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‘We need the literature of other countries to expand our
horizons and stimulate our ideas. Without it, we are not only
diminished, we are starved’
(The Times, Magnus Linklater 29/06/05)
by E.T.A. Hoffman (1776-1822)
Age Range: 9-11
Thanks to Tchaikovsky’s ballet, The Nutcracker is one of the best known stories of world literature. However, few people realise that the ballet is actually an expansion of one small section of the original story by E.T.A. Hoffmann which was first published in 1819.
One Christmas Eve, Herr Drosselmeyer, a maker of magical toys, gives his goddaughter Marie a nutcracker. Later that night, Marie creeps downstairs to retrieve it from under the tree, but she falls asleep and is transported into another world, where her nutcracker takes on a human form and she finds herself in the midst of a strange adventure.
This original Hoffmann tale occasionally shows a darker side of childhood fantasies and fears. The boundaries between dream and reality are blurred, just as Herr Drosselmeier is seen alternately as sinister and jolly.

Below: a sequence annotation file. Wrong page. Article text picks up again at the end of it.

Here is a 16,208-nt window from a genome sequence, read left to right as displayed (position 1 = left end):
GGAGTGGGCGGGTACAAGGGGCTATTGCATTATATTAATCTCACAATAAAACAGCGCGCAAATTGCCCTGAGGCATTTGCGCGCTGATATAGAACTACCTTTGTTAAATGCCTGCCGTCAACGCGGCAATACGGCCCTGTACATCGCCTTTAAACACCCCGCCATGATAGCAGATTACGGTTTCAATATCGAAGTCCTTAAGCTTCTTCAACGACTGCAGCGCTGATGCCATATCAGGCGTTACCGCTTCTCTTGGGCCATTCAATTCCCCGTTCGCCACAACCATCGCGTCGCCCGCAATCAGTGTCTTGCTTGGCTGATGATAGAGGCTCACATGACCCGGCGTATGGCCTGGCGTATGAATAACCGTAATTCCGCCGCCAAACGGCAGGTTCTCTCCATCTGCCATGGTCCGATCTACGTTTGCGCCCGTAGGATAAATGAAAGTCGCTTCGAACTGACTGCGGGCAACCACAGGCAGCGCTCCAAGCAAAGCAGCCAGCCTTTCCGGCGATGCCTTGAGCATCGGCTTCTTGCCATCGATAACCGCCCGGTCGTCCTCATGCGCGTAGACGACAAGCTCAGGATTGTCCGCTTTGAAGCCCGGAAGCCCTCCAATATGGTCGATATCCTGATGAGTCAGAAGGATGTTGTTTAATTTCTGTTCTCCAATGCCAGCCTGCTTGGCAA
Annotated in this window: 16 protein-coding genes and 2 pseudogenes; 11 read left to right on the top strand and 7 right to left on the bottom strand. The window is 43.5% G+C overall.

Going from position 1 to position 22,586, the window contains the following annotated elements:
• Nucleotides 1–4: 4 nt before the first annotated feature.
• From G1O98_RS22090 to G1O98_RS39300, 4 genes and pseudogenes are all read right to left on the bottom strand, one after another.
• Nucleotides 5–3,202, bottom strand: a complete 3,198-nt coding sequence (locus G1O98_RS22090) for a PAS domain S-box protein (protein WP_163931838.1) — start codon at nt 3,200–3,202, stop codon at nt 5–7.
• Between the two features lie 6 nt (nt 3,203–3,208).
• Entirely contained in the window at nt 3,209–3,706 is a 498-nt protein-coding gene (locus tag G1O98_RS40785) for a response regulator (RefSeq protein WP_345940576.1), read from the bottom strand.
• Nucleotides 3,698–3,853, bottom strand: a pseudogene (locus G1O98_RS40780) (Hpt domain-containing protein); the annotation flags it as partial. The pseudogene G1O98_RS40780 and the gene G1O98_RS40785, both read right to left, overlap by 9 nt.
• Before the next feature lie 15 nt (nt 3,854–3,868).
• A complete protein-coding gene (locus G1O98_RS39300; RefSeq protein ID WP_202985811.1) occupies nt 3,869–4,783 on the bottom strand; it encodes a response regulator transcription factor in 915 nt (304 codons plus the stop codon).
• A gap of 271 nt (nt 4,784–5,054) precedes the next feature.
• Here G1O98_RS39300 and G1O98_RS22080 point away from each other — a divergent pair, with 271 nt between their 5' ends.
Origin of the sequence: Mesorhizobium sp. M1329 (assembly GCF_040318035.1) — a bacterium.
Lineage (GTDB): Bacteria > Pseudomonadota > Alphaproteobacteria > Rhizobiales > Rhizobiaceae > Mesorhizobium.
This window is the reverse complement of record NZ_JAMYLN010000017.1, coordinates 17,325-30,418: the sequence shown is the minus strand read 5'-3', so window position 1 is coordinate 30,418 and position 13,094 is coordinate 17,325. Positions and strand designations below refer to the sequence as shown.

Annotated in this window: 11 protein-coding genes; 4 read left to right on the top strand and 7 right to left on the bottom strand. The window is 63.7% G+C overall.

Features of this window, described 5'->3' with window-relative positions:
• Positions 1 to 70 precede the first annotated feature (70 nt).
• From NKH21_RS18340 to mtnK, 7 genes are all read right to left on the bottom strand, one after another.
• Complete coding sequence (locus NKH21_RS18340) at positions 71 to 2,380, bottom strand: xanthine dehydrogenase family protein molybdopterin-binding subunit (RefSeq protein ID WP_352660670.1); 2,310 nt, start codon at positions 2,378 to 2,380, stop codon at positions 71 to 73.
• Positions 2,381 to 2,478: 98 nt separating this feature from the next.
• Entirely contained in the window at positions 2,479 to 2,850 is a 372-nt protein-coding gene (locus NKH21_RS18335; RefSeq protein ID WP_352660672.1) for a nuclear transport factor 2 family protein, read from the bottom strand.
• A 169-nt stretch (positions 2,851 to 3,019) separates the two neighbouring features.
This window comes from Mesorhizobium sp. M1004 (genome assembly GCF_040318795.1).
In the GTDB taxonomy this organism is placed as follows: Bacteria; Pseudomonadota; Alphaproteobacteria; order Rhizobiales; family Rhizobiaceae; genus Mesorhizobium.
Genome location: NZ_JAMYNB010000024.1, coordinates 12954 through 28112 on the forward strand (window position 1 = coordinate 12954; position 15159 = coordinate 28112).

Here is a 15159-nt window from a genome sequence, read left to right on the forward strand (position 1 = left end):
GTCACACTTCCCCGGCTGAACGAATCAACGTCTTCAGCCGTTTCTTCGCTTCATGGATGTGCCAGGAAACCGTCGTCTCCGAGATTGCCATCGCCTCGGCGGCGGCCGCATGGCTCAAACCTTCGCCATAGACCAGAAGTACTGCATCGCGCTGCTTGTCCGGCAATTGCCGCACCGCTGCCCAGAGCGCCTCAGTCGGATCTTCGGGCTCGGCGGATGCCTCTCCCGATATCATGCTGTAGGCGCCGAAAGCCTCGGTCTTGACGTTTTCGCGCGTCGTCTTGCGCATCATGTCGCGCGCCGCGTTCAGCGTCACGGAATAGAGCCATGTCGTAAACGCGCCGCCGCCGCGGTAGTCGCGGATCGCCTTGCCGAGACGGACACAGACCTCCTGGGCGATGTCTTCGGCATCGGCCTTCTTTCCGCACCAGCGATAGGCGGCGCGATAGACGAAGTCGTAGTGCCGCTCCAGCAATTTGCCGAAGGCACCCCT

Roberto Innocenti’s richly eloquent illustrations reflect both the joyous as well as these darker, psychological elements. His exquisite detail and sense of perspective is extraordinary and helps to create a sombre mood when the story is dealing with the darker elements. Marie’s dreams are eerily realistic as they are touched by a mysterious light. The characters look wan and a little sad, and the colour is subdued, primarily shades of brown, with slate blue and dusty rose hues. The portrayal of the mice are wonderful, particularly the picture on page 65, of two mice being captured in a cage, with their relatives bemoaning their fate. A beautiful version of this classic tale that will captivate adults and children alike.